This opinion will be unpublished and
may not be cited except as provided by
Minn. Stat. § 480A.08, subd. 3 (1998).


Samer Taumalla,


James Paulson, et al.,

Don Prow,

Filed June 29, 1999
Kalitowski, Judge

Olmsted County District Court
File No. C498186

William L. French, 627 Woodhaven Court N.E., P.O. Box 6323, Rochester, MN 55903 (for appellant)

Ken D. Schueler, Dunlap & Seeger, P.A., 206 South Broadway, Suite 505, P.O. Box 549, Rochester, MN 55903-0549 (for respondent James Paulson, et al.)

Joseph F. Chase, 206 South Broadway, Suite 611, P.O. Box 968, Rochester, MN 55903-0968 (for respondent Don Prow)

Considered and decided by Toussaint, Chief Judge, Kalitowski, Judge, and Short, Judge.

U N P U B L I S H E D   O P I N I O N


Appellant Samer Taumalla challenges the district court order that: (1) denied Taumalla's motion to vacate a prior order dissolving a temporary restraining order (TRO) related to the sale of a building to Taumalla; and (2) discharged Taumalla's notice of lis pendens on the building, which was owned by respondents James Paulson and Paulson Library Family. We affirm.



Taumalla moved to vacate the district court's order dissolving the TRO under Minn. R. Civ. P. 60.02(f). The decision to vacate an order under rule 60.02 rests within the district court's discretion and will not be reversed absent a clear abuse of that discretion. Meyer v. Best Western Seville Plaza Hotel, 562 N.W.2d 690, 694 (Minn. App. 1997), review denied (Minn. June 26, 1997). Rule 60.02(f) permits vacation of an order for judgment for "any * * * reason justifying relief from the operation of the judgment" other than a reason specified in clauses (a) through (e) provided that the motion for relief is "made within a reasonable time." Minn. R. Civ. P. 60.02(f).

Relief under this residual clause is appropriate when the equities weigh heavily in favor of the party seeking relief and relief is required to avoid an unconscionable result.

Hovelson v. U.S. Swim & Fitness, Inc., 450 N.W.2d 137, 142-43 (Minn. App. 1990) (citations omitted), review denied (Minn. Mar. 16, 1990); see also Chapman v. Special Sch. Dist. No. 1, 454 N.W.2d 921, 924 (Minn. 1990) (stating that relief under rule 60.02(f) "is available only under exceptional circumstances").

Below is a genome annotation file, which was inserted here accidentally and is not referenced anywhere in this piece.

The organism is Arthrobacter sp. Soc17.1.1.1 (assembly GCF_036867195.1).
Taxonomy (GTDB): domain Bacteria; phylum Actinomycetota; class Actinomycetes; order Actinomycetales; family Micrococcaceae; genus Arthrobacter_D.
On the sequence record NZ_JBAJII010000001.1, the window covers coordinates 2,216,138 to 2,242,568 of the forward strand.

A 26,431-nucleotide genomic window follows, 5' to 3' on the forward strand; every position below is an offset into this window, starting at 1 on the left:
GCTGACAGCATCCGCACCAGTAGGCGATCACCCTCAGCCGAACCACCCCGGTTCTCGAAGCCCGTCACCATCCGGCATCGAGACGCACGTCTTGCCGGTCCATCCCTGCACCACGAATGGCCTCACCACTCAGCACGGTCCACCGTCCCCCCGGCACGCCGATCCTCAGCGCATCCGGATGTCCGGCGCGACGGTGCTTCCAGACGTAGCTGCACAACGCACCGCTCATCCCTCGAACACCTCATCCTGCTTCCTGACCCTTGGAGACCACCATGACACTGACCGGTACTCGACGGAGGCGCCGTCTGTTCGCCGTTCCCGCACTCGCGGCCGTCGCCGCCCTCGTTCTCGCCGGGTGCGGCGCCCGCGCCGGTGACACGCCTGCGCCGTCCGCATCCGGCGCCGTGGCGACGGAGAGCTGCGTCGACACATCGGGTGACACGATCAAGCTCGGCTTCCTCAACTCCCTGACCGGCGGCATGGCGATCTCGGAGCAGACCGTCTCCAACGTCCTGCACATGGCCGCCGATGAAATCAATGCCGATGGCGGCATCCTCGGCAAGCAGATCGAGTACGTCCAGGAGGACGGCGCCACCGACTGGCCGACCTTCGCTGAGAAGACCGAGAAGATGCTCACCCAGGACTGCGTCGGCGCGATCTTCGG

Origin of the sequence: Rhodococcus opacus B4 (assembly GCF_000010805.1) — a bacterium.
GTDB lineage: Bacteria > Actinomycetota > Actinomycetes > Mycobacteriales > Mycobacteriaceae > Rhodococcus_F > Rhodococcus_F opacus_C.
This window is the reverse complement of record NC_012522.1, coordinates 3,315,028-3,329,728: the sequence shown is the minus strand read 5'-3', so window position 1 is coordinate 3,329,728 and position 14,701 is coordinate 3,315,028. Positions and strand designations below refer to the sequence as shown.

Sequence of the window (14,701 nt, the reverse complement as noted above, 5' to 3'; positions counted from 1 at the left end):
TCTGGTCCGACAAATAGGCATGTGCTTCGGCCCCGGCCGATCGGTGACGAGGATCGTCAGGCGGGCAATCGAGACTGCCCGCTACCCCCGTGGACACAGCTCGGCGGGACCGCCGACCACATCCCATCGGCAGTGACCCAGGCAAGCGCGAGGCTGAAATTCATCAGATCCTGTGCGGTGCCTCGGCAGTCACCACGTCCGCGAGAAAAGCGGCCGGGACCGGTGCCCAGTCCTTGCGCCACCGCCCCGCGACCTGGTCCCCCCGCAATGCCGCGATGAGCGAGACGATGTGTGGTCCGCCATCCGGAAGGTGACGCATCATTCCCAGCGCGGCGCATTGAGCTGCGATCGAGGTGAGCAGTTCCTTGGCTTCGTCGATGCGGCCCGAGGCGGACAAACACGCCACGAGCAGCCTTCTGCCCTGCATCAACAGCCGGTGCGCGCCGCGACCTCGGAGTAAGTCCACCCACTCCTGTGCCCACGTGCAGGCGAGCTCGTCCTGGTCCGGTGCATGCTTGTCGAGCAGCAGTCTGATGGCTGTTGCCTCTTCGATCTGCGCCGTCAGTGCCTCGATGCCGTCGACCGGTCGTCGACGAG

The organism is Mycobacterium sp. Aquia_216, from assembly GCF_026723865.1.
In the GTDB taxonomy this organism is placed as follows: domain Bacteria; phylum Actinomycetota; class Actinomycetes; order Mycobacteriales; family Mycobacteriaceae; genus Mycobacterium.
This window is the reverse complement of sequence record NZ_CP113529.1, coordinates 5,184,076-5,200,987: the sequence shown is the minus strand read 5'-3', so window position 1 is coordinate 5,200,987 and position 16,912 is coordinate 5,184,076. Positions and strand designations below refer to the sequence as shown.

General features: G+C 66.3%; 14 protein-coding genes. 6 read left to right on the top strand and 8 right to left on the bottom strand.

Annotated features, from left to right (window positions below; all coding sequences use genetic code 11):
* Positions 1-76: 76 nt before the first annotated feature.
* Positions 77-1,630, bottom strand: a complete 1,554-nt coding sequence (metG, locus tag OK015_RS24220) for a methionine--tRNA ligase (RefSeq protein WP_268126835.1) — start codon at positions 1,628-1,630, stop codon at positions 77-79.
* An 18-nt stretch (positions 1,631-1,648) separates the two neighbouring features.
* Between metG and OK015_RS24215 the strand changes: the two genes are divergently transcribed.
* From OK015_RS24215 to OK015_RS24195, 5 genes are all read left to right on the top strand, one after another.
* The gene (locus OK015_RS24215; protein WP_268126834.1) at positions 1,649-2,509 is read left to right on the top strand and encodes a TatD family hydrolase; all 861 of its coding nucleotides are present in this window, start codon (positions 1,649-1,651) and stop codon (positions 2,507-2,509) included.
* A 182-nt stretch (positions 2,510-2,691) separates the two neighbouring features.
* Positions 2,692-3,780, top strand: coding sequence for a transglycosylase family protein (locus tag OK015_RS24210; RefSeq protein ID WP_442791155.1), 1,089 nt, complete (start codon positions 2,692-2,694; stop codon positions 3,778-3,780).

Taumalla contends the district court order dissolving the TRO should be vacated because it was issued without an explanation of the reasons affected parties were not notified, and therefore did not comply with the requirements of Minn. R. Gen. Pract. 3.01. We disagree. Rule 3.01 provides:

In any application for ex parte relief, the court may require a demonstration or explanation of the efforts made to notify affected parties, or the reasons why such efforts were not made. The reasons supporting ex parte relief should be recited in the order.

Minn. R. Gen. Pract. 3.01 (emphasis added). Because the language of rule 3.01 is not mandatory, we conclude the district court did not violate the rule.

Further, the ex parte relief requested--dissolution of the TRO--was expressly deferred to allow Taumalla an additional three days to comply with a $50,000 bond required by an order continuing the TRO filed three weeks earlier. Taumalla's attorney concedes that he: (1) agreed to the $50,000 bond requirement; and (2) received notice of the bond deadline in a voice mail from the district court clerk the day it was set. Yet Taumalla failed to either post a bond or request additional time before or immediately after the TRO dissolution became effective. Instead, Taumalla waited four months to file a motion to vacate the order dissolving the TRO, during which time respondents had found another buyer for the building and signed a second purchase agreement. Under these circumstances, we conclude Taumalla did not act with due diligence after entry of the order dissolving the TRO. Therefore, the district court did not abuse its discretion in denying the motion to vacate the order. Further, we reject Taumalla's argument that the bond deadline violated her due process rights because Taumalla knew the TRO protecting her property interest was conditioned on posting of a bond and Taumalla was notified of the deadline.


Minn. Stat. § 557.02 (1998) permits the filing of a notice of lis pendens in actions involving or affecting any interest in, lien upon, or title to real estate. The lis pendens' function is to give all the world constructive notice of the rights and equities claimed by the party filing the notice. Trask v. Bodson, 141 Minn. 114, 117, 169 N.W. 489, 490 (1918).

The TRO obtained by Taumalla prevented respondents from canceling the purchase agreement. See Minn. Stat. §§ 559.21, 559.211 (1998) (if proper notice of cancellation served, a seller may terminate a purchase contract unless the prospective buyer cures the default or obtains a district court order suspending cancellation). Once the TRO was dissolved, respondents properly canceled the purchase agreement, leaving Taumalla with no further interest in the property. We conclude, that in the absence of any rights to the property, Taumalla was no longer entitled to lis pendens and the district court did not err in discharging the notice of lis pendens.